Everything here is open to discussion, given enough motivation.
The most popular type of database today, is relational databases. Most relational databases today support the ODBC interface, which means that it is easy to write programs and modules that work on several different databases. In Windows most databases support ODBC by default, and thanks to the unixODBC project there are now drivers for most Unix databases as well. The database Daniel is using is MySQL for Linux. Just as Qt, it is free for Unix and costs money for Windows.
To be as dynamic as possible, most data will be stored in dictionaries. This way it is easy to add attributes to an item, corresponding to adding a column to a database table, without even recompiling.
The disadvantage with dictionaries is that they are much slower than real attributes, and that type checking can't be done at compile time. Daniel has worked with two dictionary based systems during 1999, both with installations world wide, and none of them has any performance problems. Certain things are of course somewhat slower than they would be otherwise, but it's not a particularly great problem.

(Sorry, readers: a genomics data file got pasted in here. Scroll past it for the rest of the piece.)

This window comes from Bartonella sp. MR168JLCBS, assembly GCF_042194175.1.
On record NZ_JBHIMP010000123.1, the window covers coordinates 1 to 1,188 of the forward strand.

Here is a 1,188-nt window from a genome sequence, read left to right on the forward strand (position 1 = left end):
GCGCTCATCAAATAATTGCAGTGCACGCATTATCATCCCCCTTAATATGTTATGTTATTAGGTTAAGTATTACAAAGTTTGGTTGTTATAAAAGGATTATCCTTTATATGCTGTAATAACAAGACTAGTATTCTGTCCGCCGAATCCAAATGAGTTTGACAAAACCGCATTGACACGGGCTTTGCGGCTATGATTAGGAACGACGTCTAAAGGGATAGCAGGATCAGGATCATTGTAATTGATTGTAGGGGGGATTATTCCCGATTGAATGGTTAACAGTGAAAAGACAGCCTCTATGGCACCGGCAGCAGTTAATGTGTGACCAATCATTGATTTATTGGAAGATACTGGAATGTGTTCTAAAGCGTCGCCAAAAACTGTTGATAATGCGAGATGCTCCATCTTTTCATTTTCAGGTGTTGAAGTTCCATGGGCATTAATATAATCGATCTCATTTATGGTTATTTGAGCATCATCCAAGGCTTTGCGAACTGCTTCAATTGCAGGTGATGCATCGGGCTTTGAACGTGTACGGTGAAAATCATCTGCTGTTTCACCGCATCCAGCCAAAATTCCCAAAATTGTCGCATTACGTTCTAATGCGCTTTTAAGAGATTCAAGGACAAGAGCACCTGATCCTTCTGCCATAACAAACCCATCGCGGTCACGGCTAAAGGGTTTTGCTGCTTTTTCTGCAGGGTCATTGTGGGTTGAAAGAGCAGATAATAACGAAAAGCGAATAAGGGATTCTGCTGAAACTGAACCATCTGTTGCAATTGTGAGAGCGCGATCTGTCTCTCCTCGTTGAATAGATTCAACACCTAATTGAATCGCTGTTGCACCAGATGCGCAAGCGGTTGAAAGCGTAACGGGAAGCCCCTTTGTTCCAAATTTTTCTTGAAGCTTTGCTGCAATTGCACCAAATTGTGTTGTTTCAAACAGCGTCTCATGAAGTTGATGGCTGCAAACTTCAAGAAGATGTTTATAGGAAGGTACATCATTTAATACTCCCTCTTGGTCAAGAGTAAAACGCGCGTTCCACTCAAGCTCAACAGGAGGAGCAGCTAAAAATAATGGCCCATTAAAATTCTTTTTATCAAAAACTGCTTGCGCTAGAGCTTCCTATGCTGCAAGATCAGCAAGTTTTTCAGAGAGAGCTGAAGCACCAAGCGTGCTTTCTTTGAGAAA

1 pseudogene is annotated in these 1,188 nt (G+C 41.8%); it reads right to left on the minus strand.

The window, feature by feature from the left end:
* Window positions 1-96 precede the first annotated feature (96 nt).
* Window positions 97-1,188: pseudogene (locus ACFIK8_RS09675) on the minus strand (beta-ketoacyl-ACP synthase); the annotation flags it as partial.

The signal/slot mechanism in Qt is used a lot, as it is so flexible. Primarily it is used by the items to tell the entity they belong to that their value has changed. It will also be used by the widgets to update the values of the items.